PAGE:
0 0
Read Time:9 Minute, 20 Second
Jobscan: Navigating the Job Search After Leaving a Toxic Work Environment

Read Navigating the Job Search After Leaving a Toxic Work Environment by Jessica Nath, from Jobscan.co, May 5, 2021

Read 5 Steps to Finding a Job That Fits Your Mental Health Needs by Jessica Nath, from Jobscan.co, May 25, 2021

Read How to Write a Career Change Resume by Paige Liwanag, from Jobscan.co, May 4, 2021

Part of WiFi (What I Find Interesting) Wednesday.


Jobscan: Navigating the Job Search After Leaving a Toxic Work Environment

Read Navigating the Job Search After Leaving a Toxic Work Environment by Jessica Nath, from Jobscan.co, May 5, 2021

Jobscan.co is an excellent resource for those looking for jobs in any career. During Mental Health Awareness Month, they shared a number of blog posts for candidates to consider. Author Jessica Nath shared the following sobering statistics:

  • Almost one in five workers said they have experienced a toxic work environment. These experiences include sexual harassment as well as bullying. (CNBC)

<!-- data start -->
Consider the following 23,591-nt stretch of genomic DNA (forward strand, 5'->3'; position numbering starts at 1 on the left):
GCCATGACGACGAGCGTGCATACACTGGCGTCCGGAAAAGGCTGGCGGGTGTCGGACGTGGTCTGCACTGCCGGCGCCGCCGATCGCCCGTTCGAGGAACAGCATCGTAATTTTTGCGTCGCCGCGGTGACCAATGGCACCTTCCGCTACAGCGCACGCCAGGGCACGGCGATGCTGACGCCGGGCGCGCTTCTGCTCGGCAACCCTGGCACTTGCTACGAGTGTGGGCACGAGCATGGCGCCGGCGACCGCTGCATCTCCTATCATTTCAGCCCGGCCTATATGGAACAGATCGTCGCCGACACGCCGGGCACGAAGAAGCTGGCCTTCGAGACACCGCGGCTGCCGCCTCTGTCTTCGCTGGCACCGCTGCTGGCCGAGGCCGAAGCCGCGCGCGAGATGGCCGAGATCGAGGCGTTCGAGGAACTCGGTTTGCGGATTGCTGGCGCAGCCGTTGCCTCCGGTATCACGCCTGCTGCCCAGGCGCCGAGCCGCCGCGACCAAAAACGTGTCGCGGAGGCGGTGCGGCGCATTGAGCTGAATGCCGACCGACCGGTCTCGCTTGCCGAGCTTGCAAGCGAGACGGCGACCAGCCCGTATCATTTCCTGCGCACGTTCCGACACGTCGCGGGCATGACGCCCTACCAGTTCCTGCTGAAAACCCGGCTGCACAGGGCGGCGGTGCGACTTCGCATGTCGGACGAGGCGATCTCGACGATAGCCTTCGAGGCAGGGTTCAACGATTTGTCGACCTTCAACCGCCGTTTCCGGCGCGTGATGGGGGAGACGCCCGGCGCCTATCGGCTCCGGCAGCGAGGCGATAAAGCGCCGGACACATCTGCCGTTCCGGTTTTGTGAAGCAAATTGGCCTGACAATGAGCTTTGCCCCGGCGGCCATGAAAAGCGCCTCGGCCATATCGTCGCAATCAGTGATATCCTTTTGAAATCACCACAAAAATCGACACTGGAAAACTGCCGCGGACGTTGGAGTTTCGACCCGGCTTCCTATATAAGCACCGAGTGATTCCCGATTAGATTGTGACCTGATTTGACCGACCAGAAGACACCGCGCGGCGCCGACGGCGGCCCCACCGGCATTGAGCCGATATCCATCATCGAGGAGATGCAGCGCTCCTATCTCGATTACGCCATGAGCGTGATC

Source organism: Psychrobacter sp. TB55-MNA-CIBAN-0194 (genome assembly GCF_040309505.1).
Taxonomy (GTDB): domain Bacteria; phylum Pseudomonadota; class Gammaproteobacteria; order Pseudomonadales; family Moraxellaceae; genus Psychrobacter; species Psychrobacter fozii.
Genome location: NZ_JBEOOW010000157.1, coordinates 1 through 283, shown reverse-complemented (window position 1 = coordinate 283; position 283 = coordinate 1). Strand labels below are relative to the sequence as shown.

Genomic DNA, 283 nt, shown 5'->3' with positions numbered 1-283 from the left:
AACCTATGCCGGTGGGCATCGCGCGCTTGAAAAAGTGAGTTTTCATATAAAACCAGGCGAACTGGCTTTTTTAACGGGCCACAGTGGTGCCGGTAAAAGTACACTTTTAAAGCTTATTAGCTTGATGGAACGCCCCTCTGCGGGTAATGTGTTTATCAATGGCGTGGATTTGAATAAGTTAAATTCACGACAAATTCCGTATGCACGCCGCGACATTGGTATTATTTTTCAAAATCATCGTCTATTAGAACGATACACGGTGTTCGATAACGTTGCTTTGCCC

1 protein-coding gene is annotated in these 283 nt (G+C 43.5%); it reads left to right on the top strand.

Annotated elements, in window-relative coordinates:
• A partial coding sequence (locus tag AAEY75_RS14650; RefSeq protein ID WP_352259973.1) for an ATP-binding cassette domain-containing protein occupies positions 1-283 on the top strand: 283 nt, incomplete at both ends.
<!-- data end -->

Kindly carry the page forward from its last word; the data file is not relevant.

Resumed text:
• More than half—55 percent—reported facing “unpleasant and potentially hazardous” conditions at work. (CNBC)
  • Nearly one-quarter of workers said they dread going to work. (SHRM)
  • One in four workers reported feeling disrespected and unvalued at their jobs. (SHRM)
  • 25 percent of workers reported not feeling safe voicing their opinions about work-related issues. (Civility Partners)
  • One in five people also reported leaving their job in the last five years due to culture. (SHRM)

Below are some of the suggestions offered for those experiencing the stress of wanting to leave a bad work environment:

Detoxing after leaving a toxic work environment

After leaving these workplaces, the thought of a job search can feel overwhelming and scary. So where do you start? Pause—that’s what Bentsi-Enchill recommends. Similarly to leaving toxic relationships, parting ways with a toxic workplace can leave you with a bit of baggage you need to first take the time to sort through.

Balancing your detox with your responsibilities

Below are a few questions you can ask yourself to help guide your job search and avoid re-entering a toxic work environment:

  • What do you value about your job/skillset?